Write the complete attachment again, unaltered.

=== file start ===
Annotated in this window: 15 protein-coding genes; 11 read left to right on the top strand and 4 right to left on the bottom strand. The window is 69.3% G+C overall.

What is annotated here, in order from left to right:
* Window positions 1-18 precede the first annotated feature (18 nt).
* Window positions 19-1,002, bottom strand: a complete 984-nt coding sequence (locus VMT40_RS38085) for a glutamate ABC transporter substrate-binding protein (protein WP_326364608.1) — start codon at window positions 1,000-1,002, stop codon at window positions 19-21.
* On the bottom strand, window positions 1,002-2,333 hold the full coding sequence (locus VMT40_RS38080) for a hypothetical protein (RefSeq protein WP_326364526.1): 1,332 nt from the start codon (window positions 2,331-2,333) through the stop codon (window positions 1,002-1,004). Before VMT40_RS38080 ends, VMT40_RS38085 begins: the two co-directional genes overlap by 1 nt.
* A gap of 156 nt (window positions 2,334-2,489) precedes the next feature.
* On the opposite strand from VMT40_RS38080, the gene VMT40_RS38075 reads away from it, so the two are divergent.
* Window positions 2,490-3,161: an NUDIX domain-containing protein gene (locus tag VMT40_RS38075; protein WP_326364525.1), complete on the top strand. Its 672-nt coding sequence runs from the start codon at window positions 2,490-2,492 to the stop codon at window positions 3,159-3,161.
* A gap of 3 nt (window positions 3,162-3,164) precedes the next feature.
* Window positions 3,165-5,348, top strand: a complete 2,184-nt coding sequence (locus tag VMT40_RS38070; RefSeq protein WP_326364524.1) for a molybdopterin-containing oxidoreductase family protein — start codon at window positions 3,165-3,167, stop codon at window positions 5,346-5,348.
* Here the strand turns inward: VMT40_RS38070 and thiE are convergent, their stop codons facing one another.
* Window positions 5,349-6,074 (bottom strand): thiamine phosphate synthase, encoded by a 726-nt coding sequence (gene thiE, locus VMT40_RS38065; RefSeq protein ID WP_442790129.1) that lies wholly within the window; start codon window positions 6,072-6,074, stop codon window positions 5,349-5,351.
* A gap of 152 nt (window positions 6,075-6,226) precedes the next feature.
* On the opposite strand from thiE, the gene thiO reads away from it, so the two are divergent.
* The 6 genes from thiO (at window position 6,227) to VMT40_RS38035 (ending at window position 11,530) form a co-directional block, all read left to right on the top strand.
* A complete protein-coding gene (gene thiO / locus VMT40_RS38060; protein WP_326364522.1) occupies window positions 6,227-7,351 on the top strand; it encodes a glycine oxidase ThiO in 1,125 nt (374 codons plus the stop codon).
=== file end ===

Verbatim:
Annotated in this window: 15 protein-coding genes; 11 read left to right on the top strand and 4 right to left on the bottom strand. The window is 69.3% G+C overall.

What is annotated here, in order from left to right:
* Window positions 1-18 precede the first annotated feature (18 nt).
* Window positions 19-1,002, bottom strand: a complete 984-nt coding sequence (locus VMT40_RS38085) for a glutamate ABC transporter substrate-binding protein (protein WP_326364608.1) — start codon at window positions 1,000-1,002, stop codon at window positions 19-21.
* On the bottom strand, window positions 1,002-2,333 hold the full coding sequence (locus VMT40_RS38080) for a hypothetical protein (RefSeq protein WP_326364526.1): 1,332 nt from the start codon (window positions 2,331-2,333) through the stop codon (window positions 1,002-1,004). Before VMT40_RS38080 ends, VMT40_RS38085 begins: the two co-directional genes overlap by 1 nt.
* A gap of 156 nt (window positions 2,334-2,489) precedes the next feature.
* On the opposite strand from VMT40_RS38080, the gene VMT40_RS38075 reads away from it, so the two are divergent.
* Window positions 2,490-3,161: an NUDIX domain-containing protein gene (locus tag VMT40_RS38075; protein WP_326364525.1), complete on the top strand. Its 672-nt coding sequence runs from the start codon at window positions 2,490-2,492 to the stop codon at window positions 3,159-3,161.
* A gap of 3 nt (window positions 3,162-3,164) precedes the next feature.
* Window positions 3,165-5,348, top strand: a complete 2,184-nt coding sequence (locus tag VMT40_RS38070; RefSeq protein WP_326364524.1) for a molybdopterin-containing oxidoreductase family protein — start codon at window positions 3,165-3,167, stop codon at window positions 5,346-5,348.
* Here the strand turns inward: VMT40_RS38070 and thiE are convergent, their stop codons facing one another.
* Window positions 5,349-6,074 (bottom strand): thiamine phosphate synthase, encoded by a 726-nt coding sequence (gene thiE, locus VMT40_RS38065; RefSeq protein ID WP_442790129.1) that lies wholly within the window; start codon window positions 6,072-6,074, stop codon window positions 5,349-5,351.
* A gap of 152 nt (window positions 6,075-6,226) precedes the next feature.
* On the opposite strand from thiE, the gene thiO reads away from it, so the two are divergent.
* The 6 genes from thiO (at window position 6,227) to VMT40_RS38035 (ending at window position 11,530) form a co-directional block, all read left to right on the top strand.
* A complete protein-coding gene (gene thiO / locus VMT40_RS38060; protein WP_326364522.1) occupies window positions 6,227-7,351 on the top strand; it encodes a glycine oxidase ThiO in 1,125 nt (374 codons plus the stop codon).